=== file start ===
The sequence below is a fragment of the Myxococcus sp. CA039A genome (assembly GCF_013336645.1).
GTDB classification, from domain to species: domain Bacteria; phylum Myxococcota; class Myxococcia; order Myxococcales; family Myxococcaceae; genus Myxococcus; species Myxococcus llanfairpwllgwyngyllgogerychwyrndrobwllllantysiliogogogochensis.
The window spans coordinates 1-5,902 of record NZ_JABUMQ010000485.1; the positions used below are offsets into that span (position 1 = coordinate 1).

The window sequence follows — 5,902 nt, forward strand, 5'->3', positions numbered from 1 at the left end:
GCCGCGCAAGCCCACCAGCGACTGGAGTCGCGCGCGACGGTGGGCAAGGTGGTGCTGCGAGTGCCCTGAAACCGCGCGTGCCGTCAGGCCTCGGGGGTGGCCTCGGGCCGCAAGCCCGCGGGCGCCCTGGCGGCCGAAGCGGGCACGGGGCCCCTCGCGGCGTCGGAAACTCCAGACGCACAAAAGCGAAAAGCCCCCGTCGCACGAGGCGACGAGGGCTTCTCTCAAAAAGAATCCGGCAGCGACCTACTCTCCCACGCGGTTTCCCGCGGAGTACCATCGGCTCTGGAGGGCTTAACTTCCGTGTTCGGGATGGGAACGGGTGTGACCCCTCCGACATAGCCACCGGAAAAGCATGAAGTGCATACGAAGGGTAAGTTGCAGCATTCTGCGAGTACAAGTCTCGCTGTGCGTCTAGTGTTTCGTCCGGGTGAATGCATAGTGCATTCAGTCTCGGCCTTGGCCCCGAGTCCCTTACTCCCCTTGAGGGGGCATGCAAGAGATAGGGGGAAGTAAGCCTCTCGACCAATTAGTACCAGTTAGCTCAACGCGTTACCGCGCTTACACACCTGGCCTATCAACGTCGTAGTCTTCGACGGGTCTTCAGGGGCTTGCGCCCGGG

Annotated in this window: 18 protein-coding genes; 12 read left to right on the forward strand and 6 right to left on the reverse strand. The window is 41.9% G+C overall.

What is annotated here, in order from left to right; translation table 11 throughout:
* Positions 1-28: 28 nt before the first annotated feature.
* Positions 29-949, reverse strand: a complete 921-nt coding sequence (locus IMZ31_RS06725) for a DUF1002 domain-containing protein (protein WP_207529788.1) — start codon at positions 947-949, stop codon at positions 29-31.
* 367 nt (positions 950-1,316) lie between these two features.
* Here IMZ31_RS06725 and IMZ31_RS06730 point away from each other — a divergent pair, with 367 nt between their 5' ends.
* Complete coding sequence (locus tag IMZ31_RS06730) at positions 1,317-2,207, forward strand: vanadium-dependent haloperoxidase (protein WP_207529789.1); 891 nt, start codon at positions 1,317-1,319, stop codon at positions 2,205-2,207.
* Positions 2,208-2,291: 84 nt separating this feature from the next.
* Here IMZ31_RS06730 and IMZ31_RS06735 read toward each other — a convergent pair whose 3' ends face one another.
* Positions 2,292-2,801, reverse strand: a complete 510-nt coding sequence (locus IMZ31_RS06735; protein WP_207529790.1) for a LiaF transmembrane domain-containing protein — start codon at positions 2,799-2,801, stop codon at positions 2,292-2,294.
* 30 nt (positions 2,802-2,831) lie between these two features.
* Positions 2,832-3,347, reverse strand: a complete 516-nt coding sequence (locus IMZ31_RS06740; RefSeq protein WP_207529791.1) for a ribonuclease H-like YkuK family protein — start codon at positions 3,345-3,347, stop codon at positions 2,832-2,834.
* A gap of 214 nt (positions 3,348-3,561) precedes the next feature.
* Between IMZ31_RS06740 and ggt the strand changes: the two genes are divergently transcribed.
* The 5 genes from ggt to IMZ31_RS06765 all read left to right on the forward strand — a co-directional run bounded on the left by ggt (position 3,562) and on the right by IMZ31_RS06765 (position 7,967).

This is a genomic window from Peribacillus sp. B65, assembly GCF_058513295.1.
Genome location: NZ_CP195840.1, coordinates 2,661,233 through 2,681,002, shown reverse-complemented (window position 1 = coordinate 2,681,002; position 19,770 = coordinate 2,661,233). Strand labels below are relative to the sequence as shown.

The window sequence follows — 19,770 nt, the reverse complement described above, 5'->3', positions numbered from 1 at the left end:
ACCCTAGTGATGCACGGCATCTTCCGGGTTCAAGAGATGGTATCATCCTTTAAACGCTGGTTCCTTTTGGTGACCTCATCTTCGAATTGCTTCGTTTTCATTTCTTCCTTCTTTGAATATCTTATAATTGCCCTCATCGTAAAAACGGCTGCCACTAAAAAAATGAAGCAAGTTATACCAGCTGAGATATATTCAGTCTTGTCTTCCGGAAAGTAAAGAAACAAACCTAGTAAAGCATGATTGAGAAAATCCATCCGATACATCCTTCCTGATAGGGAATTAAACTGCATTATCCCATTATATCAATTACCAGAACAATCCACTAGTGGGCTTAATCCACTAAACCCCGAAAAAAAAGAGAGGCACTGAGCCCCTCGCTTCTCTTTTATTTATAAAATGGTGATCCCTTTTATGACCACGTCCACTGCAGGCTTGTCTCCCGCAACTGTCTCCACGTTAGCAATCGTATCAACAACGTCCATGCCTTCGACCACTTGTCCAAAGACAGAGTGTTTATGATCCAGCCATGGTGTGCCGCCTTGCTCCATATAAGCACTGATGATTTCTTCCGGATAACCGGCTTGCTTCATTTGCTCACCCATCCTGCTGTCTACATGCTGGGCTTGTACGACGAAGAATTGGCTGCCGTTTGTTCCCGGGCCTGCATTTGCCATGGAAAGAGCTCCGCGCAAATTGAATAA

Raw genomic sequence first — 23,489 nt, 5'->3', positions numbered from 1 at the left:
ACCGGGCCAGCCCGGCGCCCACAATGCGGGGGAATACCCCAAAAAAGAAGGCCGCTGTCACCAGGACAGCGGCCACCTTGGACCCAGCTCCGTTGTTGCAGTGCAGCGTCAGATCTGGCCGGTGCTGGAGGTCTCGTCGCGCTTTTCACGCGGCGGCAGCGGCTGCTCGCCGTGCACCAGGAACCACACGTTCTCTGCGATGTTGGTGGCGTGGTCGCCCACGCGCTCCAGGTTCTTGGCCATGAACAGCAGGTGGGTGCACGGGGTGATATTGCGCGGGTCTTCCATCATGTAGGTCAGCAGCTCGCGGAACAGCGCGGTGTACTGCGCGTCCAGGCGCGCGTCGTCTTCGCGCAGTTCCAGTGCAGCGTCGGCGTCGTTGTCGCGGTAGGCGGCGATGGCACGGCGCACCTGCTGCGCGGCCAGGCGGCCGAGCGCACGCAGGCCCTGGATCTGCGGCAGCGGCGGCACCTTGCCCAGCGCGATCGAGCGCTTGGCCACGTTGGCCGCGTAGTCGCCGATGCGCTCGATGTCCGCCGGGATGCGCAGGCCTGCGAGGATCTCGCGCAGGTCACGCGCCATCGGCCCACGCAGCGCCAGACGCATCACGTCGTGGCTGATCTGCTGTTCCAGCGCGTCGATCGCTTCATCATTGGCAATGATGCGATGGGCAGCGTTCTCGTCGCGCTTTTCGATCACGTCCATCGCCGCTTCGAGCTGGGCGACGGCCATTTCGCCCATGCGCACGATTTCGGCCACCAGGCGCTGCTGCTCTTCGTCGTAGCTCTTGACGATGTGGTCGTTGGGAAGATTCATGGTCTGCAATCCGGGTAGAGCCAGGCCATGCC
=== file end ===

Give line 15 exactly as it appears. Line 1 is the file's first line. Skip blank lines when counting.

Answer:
* Positions 2,292-2,801, reverse strand: a complete 510-nt coding sequence (locus IMZ31_RS06735; protein WP_207529790.1) for a LiaF transmembrane domain-containing protein — start codon at positions 2,799-2,801, stop codon at positions 2,292-2,294.